The decision in CardiAQ v Neovasc highlights the risks that innovators run when they choose not to patent and instead to hold patent-eligible subject-matter innovations as trade secrets – a practice that has been much discussed in recent years as US patent case law has eroded the timely enforceability of patents.
CardiAQ sought to create a transcatheter mitral valve implant (TMVI) that could be delivered to the heart by catheter rather than open-heart surgery. CardiAQ engaged Neovasc to help with the assembly of an aspect of the device. During their year of joint work, Neovasc was alleged to have secretly launched its own TMVI. CardiAQ sued Neovasc for breach of contract and misappropriation of trade secrets when it discovered that Neovasc had filed a patent that incorporated its trade secrets.
Many start-ups and small companies (as well as academic inventors) collaborate with suppliers, channel partners or potential distributors. In circumstances where the start-up has decided not to patent (due to costs or the perception that patents will be difficult to enforce), it opens itself up to especially damaging circumstances, as reflected in what happened to CardiAQ.
When an appropriating party files a patent on another party’s trade secrets:
- the appropriating party may be claiming the innovator’s invention for itself without any sharing of inventorship or ownership;
- the appropriating party informs the rest of the market about the trade secret, introducing potential competition;
- by filing a patent application, the appropriating party starts the clock on the 20-year exclusivity period, limiting the period of exclusivity; and
- by filing a patent, the appropriating party takes away the ability for the innovator to control the prosecution of the patent which could either nullify or limit the scope of the innovation’s claims.
Here the two parties' experts measured damages for a technical input for a technology that had not yet been sold when the misappropriation of trade secrets took place. CardiAQ’s expert used the equity value of Neovasc, estimated the percentage of equity value attributable to the Tiara product (which included the misappropriated innovations) and then apportioned the value of the Tiara product to estimate the value of the trade secrets. This approach relied on:
- Neovasc’s revenue forecasts;
- the estimates of investment analysts; and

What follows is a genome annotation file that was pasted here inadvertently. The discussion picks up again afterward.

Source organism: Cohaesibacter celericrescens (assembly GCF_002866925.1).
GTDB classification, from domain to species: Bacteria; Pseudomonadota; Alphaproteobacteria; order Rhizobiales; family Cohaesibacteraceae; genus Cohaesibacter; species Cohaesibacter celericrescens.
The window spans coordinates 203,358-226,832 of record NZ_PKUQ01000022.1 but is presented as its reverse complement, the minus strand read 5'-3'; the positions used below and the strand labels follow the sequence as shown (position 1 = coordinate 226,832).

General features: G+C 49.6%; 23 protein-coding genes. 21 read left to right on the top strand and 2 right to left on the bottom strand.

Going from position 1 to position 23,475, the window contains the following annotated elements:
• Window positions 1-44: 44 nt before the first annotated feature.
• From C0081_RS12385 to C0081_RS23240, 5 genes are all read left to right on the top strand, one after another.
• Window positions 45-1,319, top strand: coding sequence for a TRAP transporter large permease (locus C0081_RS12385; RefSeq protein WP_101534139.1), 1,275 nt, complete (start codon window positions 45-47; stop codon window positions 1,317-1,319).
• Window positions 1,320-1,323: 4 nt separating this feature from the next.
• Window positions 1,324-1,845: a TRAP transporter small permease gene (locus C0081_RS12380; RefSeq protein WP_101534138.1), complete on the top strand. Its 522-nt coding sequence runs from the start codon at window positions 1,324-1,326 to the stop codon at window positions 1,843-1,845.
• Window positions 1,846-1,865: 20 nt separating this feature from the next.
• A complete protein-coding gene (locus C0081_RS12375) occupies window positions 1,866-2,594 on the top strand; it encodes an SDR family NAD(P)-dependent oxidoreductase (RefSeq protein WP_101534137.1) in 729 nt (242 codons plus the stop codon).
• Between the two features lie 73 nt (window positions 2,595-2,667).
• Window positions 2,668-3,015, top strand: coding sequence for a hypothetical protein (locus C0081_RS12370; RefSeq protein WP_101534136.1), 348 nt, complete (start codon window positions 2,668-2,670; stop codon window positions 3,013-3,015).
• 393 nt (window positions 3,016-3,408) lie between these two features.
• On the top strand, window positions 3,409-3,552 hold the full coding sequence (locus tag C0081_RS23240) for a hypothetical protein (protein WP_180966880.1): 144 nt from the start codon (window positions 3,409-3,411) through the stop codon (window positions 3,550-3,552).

- while it was not included in CardiAQ’s expert’s calculations, the fact that CardiAQ was purchased in 2015 by Edwards Lifesciences for $400 million, at least in part due to the value of the misappropriated trade secrets.
CardiAQ’s expert used these inputs as the basis for a Georgia-Pacific analysis that resulted in a $90 million estimate.
Neovasc’s expert quarrelled with CardiAQ’s expert’s assumptions and mainly focused on the cost of the R&D as the basis for damages, arguing that no product had been sold and that cost would be a better benchmark. The defendant's expert also argued that hindsight should not apply to the calculations, as the valuation estimates for Tiara were created in 2015, whereas the misappropriation took place in 2010. Ultimately, Neovasc’s expert testified that no damages had been established, but if the jury decided that the plaintiff’s expert’s framework was appropriate, damages should be no more than $2 million.
The jury awarded $70 million and CardiAQ was later awarded $21 million in pre-judgment interest, largely upholding CardiAQ’s expert’s methodology. Neovasc challenged the award at the US Court of Appeals for Federal Circuit, asserting that the use of 2015 information was inappropriate when the misappropriation took place in 2010. The Court of Appeals for Federal Circuit found that the district court did not err in allowing the plaintiff’s expert to rely on valuations of Tiara from 2015 in making his royalty calculation, stating: “In the patent context, to which both parties refer in making their arguments about trade secret damages, we and the Supreme Court have approved of appropriate uses of ex-post evidence.”
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This is a co-published article whose content has not been commissioned or written by the IAM editorial team, but which has been proofed and edited to run in accordance with the IAM style guide.